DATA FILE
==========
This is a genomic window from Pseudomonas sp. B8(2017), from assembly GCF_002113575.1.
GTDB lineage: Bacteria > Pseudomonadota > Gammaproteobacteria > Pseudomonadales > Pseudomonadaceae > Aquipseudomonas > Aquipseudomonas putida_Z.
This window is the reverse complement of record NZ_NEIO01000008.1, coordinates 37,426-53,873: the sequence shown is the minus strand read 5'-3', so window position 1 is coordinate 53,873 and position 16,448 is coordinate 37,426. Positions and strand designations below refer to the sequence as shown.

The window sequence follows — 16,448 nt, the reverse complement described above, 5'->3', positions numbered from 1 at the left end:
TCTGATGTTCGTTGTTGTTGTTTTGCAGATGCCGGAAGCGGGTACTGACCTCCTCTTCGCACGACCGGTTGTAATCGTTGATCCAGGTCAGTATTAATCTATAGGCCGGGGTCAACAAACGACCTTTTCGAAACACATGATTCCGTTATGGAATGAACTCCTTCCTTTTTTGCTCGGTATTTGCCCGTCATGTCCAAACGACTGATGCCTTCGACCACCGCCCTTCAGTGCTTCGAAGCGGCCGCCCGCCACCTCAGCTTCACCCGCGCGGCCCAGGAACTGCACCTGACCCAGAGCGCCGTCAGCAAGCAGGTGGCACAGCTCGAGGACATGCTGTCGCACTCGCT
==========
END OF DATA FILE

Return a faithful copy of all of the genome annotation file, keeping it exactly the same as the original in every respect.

This is a genomic window from Pseudomonas sp. B8(2017), from assembly GCF_002113575.1.
GTDB lineage: Bacteria > Pseudomonadota > Gammaproteobacteria > Pseudomonadales > Pseudomonadaceae > Aquipseudomonas > Aquipseudomonas putida_Z.
This window is the reverse complement of record NZ_NEIO01000008.1, coordinates 37,426-53,873: the sequence shown is the minus strand read 5'-3', so window position 1 is coordinate 53,873 and position 16,448 is coordinate 37,426. Positions and strand designations below refer to the sequence as shown.

The window sequence follows — 16,448 nt, the reverse complement described above, 5'->3', positions numbered from 1 at the left end:
TCTGATGTTCGTTGTTGTTGTTTTGCAGATGCCGGAAGCGGGTACTGACCTCCTCTTCGCACGACCGGTTGTAATCGTTGATCCAGGTCAGTATTAATCTATAGGCCGGGGTCAACAAACGACCTTTTCGAAACACATGATTCCGTTATGGAATGAACTCCTTCCTTTTTTGCTCGGTATTTGCCCGTCATGTCCAAACGACTGATGCCTTCGACCACCGCCCTTCAGTGCTTCGAAGCGGCCGCCCGCCACCTCAGCTTCACCCGCGCGGCCCAGGAACTGCACCTGACCCAGAGCGCCGTCAGCAAGCAGGTGGCACAGCTCGAGGACATGCTGTCGCACTCGCT